NORMAN, Okla. -- In Oklahoma, it's simply called "The Superman Play." But as it happened 10 seasons ago, Sooners coach Bob Stoops was focused on another part of the field and missed it.
"Then I hear everyone going bananas and I'm like, 'What happened? What happened?' I have no idea," Stoops recalled this week. "Then everyone is yelling, 'Touchdown!' And I'm like, 'Wait, what?' "
Stoops eventually saw the replay of Roy Williams sailing over Texas running back Brett Robin and into the chest of quarterback Chris Simms, which led to a collision that popped the ball into the arms of linebacker Teddy Lehman, who waltzed in for a touchdown to clinch the Sooners' 14-3 win in 2001.
"I didn't witness it like everyone else," Stoops said. "But it's one of my favorites, of course."
The play remains one of Williams' favorites, too.
"It felt like I was in the air forever," Williams said, describing his hit on Simms. "I timed it perfectly. If he had went back further, there wouldn't have been a Superman play."
But he didn't, and there was. And 10 years later, it remains the signature OU-Texas moment of the Stoops era. And maybe the single most revered play in Sooners history.
"A very special play," said Oklahoma co-defensive coordinator Brent Venables. "I still remember it well."
Despite losing the Red River Rivalry by seven touchdowns the season before, the Longhorns entered the Cotton Bowl in 2001 with expectations the size of a Big Texan sirloin. The Longhorns were undefeated and ranked fifth in the nation.
With three consecutive top-five recruiting classes, the Texas offense featured blue-chip prospects Simms, wide receivers Roy Williams and B.J. Johnson and freshman running back Cedric Benson. Together, they scored 41, 44, 53 and 42 points in their first four games.
Against OU, they scored 3.
"We always have to hear about how they have the No. 1 recruiting class, but that really doesn't mean anything. You still have to put it out there on the football field," Oklahoma's Roy Williams said. "We heard them talking about how they were chomping at the bit to play us. They were gung-ho about Chris Simms, who was supposed to lead the charge to them winning.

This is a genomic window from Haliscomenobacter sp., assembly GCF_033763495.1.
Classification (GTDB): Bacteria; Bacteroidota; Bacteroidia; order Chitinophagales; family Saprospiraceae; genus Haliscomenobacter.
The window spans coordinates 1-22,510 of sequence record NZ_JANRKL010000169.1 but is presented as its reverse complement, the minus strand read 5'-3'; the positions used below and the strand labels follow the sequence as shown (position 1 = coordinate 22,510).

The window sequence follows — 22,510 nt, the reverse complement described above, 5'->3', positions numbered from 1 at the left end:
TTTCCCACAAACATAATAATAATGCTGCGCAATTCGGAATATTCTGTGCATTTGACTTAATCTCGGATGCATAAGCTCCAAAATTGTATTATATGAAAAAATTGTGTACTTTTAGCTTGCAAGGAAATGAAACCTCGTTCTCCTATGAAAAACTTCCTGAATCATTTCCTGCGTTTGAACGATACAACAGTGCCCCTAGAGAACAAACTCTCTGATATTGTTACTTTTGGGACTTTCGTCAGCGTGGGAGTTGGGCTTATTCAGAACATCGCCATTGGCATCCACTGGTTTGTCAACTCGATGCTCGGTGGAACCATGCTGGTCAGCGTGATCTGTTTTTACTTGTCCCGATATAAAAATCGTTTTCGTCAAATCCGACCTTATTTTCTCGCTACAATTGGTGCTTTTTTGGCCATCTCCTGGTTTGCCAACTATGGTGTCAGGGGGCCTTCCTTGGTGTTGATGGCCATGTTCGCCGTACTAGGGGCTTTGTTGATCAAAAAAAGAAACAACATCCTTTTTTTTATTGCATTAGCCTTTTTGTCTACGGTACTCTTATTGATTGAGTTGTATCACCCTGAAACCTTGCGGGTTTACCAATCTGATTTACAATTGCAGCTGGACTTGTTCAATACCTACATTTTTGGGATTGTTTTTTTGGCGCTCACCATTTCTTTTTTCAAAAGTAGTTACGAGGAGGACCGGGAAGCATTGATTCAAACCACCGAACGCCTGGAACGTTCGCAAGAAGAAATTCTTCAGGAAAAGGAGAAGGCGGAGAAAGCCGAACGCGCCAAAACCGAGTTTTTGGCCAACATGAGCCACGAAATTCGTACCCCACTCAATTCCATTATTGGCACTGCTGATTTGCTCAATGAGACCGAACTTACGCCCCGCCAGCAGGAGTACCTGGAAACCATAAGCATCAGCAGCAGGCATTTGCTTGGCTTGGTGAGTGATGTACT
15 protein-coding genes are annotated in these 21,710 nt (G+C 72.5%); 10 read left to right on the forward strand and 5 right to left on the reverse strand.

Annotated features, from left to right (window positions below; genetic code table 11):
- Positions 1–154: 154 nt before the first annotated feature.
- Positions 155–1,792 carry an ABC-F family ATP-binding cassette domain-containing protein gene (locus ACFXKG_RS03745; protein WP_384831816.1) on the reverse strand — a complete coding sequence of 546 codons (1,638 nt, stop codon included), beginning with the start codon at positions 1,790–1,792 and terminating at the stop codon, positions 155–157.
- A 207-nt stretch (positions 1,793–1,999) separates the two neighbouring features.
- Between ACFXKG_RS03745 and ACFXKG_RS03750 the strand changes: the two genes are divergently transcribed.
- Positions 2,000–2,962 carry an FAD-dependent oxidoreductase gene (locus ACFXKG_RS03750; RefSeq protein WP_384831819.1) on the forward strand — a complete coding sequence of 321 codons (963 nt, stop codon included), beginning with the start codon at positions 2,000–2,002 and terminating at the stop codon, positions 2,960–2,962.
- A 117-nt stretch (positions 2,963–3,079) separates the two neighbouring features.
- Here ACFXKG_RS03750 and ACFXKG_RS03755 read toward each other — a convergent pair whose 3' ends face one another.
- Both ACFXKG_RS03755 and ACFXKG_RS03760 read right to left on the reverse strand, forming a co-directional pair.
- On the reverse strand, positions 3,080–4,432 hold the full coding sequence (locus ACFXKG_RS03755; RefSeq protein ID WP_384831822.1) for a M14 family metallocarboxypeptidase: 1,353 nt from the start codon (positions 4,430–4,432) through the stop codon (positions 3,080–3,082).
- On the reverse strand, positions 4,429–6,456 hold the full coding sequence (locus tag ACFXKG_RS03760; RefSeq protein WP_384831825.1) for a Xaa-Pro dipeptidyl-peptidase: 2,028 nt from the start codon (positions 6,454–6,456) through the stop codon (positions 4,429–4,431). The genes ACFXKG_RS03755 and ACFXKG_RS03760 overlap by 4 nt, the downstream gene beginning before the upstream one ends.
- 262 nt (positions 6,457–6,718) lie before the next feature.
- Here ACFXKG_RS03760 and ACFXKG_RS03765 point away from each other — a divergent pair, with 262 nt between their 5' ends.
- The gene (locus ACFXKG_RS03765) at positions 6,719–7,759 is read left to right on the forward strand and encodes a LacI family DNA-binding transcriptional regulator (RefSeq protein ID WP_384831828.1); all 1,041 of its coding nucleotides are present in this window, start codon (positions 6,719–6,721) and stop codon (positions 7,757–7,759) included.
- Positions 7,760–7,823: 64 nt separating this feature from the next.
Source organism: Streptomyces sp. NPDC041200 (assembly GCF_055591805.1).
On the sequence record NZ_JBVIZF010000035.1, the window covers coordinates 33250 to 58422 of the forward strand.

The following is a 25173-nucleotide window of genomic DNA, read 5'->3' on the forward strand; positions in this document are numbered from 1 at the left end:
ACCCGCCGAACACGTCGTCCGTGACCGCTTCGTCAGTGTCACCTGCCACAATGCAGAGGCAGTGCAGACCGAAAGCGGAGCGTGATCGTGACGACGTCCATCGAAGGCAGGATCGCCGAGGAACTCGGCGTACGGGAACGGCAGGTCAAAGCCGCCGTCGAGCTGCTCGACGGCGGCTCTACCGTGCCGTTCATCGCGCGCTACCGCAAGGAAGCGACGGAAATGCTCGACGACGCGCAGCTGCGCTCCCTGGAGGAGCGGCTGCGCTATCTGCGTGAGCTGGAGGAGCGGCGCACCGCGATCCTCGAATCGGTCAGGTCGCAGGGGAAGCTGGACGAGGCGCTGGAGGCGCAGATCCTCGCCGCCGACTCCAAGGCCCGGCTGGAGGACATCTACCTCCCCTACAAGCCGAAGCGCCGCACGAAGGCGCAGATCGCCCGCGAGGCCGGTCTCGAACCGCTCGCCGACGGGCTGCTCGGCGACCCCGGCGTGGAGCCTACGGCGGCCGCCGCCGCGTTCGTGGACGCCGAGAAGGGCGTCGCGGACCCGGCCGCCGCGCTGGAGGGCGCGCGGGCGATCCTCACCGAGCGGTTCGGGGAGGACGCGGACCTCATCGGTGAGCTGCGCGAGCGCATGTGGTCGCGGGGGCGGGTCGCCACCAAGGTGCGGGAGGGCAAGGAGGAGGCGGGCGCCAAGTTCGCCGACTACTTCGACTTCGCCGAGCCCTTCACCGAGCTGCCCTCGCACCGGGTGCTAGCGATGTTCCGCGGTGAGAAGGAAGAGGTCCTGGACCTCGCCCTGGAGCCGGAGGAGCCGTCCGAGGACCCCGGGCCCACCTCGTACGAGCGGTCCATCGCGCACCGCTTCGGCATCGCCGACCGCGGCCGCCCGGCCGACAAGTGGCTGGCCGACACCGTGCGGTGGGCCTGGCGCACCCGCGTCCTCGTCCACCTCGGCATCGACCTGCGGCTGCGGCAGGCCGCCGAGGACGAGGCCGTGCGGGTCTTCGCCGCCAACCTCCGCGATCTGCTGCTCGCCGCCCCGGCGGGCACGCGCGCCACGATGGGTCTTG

"They kind of downplayed us, as if we were nothing. But we weren't much for talking. We were going to let our talk be displayed out on the field."
Texas brought glitz. The Sooners brought grit.
The 2001 Oklahoma defense might have been the best of the Stoops era. Rocky Calmus won the Butkus Award. He was flanked at linebacker by Lehman, who would win it in 2003. Tackle Tommie Harris, free safety Brandon Everage and cornerback Derrick Strait were eventual All-Americans. And then there was Williams, who roamed the field like a collegiate Ronnie Lott.
"We played with a chip on our shoulder, too," said Strait, the biggest reason Texas' Roy Williams finished his career without a Red River touchdown. "We always felt like we had to prove something to somebody."
The Longhorns offense stood little chance. Texas rushed for 27 yards, and Simms was sacked five times and threw four interceptions. Two of those picks came in the final 2:06 of the fourth quarter.
Clinging to a 7-3 lead, Stoops opted for a pooch punt instead of a 24-yard field goal try, at the urging of his brother, co-defensive coordinator Mike Stoops. Tim Duncan's pooch punt seemed headed to the end zone for a touchback. But Nathan Vasher inexplicably dove and caught the ball, giving the Longhorns the ball instead at their own 2-yard line and setting up Williams' heroics.
Using the media timeout, the Sooners discussed the next move.
"Coach Mike said to Bob, 'I'm going to come after them -- Slamdogs!' " Venables recalled, referring to a blitz that called for Williams to shoot the gap between the left guard and tackle.
Mike Stoops had called the blitz earlier, but it backfired. Williams had attempted to leap over a blocker but took a helmet to the groin, and Simms scrambled around him for 11 yards.
While Bob Stoops was busy telling end Cory Heinecke to watch the flat, Mike Stoops pulled Williams aside.
"He said, 'We're calling Slamdogs, but you better not jump again,' " Williams said. "I was like, 'OK, whatever.'
"But I knew the B-gap was going to be wide open, and I knew it was going to be the running back, and I knew he wasn't going to hit me high, because I'd run him over. I knew he was going to try and cut me, so I was like, 'I'm going for it.' "
Just as Williams suspected, Robin tried a cut block. But he was too late -- Superman was already in flight.
"All I was thinking was, 'Secure the tackle, then go for the ball,' " Willams said. "I secured the tackle and hit the ball out, and it fluttered in the air and landed right in Teddy's hands."
The instant Superman landed, he was a Sooners legend. As was the play Bob Stoops never saw coming.
Jake Trotter covers University of Oklahoma football for SoonerNation. He can be reached at email@example.com. Submit questions to his mailbag and look for answers every Friday.